If we list all the natural numbers below 10 that are multiples of 3 or 5, we get 3, 5, 6 and 9. The sum of these multiples is 23.

Find the sum of all the multiples of 3 or 5 below 1000.

Do this using 2 methods.

- Explicility testing if 3 or 5 is a divisor inside the comprehension.
- Using a udf called inside the comprehension to test if 3 or 5 is a divisor.

Print the resulting sum each time.

The below snippet of code will download daily closing prices for SPY, which is an ETF that tracks the price S and P 500.

Using a for loop and enumerate, create a list of 5 period moving averages. For instance, the first 5 values of the list are `[321.56, 319.12, 320.34, 319.44, 321.14]`

and the average is `320.32`

. This means the first entry in our new list would be `320.32`

.

Make your own udf to calculate the mean and use this in the for loop.

Print last 5 items of the list and the sum of the list of 5 period moving averges.

In [89]:

`import yfinance as yf`

``

`SPY = yf.download('SPY')`

`SPY = yf.Ticker('SPY')`

`spy_lst = SPY.history(start="2020-01-01", end="2020-02-01")["Close"].tolist()`

``

`print(spy_lst[0:5])`

`print(sum(spy_lst[0:5])/5)`

```
[*********************100%***********************] 1 of 1 completed
[321.56, 319.12, 320.34, 319.44, 321.14]
320.32
```

Consider the list of transactions, where each inner list item is a line item on a recipt. For instance, the first inner list `["A", "item_a"]`

indicates `"A"`

bought `"item_a"`

. Iterate the list and return a dictionary where the key is the user id (A, B, C, D) and the values are a list of items the user bought.

The desired output for `"A"`

can be seen in the `sample_dct`

.

Do not include the first item in the list, `["User", "Item"]`

, which can be considered a header.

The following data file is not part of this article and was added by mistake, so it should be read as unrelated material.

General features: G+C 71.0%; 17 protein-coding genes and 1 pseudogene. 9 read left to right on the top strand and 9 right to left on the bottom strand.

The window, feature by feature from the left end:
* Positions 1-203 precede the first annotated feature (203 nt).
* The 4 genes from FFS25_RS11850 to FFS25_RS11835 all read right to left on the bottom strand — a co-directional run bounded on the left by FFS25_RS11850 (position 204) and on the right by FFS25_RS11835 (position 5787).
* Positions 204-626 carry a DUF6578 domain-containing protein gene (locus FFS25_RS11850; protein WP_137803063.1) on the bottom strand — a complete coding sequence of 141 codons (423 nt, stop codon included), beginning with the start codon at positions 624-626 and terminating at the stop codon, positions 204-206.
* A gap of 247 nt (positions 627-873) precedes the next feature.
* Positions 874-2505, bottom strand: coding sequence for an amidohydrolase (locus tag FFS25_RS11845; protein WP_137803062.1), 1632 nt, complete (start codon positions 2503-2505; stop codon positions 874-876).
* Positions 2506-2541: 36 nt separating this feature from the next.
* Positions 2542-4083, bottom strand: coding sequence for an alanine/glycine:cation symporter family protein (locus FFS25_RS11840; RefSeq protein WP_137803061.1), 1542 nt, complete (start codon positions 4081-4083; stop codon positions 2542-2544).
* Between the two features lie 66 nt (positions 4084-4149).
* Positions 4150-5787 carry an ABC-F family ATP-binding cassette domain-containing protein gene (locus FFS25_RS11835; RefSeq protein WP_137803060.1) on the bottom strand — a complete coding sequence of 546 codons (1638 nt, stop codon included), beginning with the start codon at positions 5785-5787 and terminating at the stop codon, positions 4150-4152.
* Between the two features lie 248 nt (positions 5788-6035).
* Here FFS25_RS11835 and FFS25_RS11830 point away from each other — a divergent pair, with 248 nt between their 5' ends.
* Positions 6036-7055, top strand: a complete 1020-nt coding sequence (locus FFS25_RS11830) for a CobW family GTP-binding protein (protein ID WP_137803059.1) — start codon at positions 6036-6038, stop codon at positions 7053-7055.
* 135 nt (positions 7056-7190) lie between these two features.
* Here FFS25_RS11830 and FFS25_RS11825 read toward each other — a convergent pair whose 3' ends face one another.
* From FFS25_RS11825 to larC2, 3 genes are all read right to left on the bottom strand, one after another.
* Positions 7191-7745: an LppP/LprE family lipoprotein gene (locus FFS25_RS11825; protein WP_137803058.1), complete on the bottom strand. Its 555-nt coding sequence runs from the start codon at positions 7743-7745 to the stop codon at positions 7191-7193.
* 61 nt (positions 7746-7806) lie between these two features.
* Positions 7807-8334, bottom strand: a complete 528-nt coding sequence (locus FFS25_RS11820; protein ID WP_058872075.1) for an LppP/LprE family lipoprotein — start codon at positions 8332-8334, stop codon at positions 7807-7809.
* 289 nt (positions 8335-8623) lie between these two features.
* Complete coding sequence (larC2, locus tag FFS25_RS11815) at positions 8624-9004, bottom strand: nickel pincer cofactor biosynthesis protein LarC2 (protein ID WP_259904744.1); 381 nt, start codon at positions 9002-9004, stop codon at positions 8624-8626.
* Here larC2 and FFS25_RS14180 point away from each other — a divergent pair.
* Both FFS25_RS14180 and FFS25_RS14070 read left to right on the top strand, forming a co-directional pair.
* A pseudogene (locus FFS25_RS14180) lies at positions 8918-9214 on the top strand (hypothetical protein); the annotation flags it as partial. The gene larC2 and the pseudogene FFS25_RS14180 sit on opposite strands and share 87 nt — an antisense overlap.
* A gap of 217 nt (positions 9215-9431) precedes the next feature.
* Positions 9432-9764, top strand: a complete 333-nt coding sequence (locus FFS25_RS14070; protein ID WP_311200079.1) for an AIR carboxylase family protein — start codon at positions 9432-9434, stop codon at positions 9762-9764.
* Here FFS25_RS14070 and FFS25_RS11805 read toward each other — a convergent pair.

Be sure your solution is scalable, meaning it should be sustainable for a list of transactions of any size.

Print the dictionary out at the end.

In [13]:

`transactions = [`

` ["User", "Item"],`

` ["A", "item_a"],`

` ["B", "item_a"],`

` ["C", "item_a"],`

` ["C", "item_b"],`

` ["C", "item_c"],`

` ["B", "item_c"],`

` ["D", "item_b"],`

` ["D", "item_b"]`

`]`

``

`sample_dct = {`

` "A": ["item_a"]`

`}`

A string can be sliced just like a list, using the bracket notation. Find the 3 consecutive numbers and their index positions that have the greatest sum in the number `35240553124353235435234214323451282182551204321`

.

As an example, the the string `"1324"`

has 2 three number windows, `132`

and `324`

. The first sums to `6`

and the later sums to `9`

. Thus the 3 numbers would be `[3,2,4]`

and the indices would be `[1,2,3]`

.

Print out the 3 numbers, the 3 indices where they occur and their sum.

In [14]:

`sample = "1324"`

``

`# results should be`

`numbers = [3,2,4]`

`max_val = 9`

`index_vals = [1,2,3]`

In [15]:

`a = "35240553124353235435234214323451282192551204321"`

The sum of the squares of the first ten natural numbers is

- 1^2 + 2^2 + … + 10^2 = 385

The square of the sum of the first ten natural numbers is

- (1 + 2 + … + 10) = 3025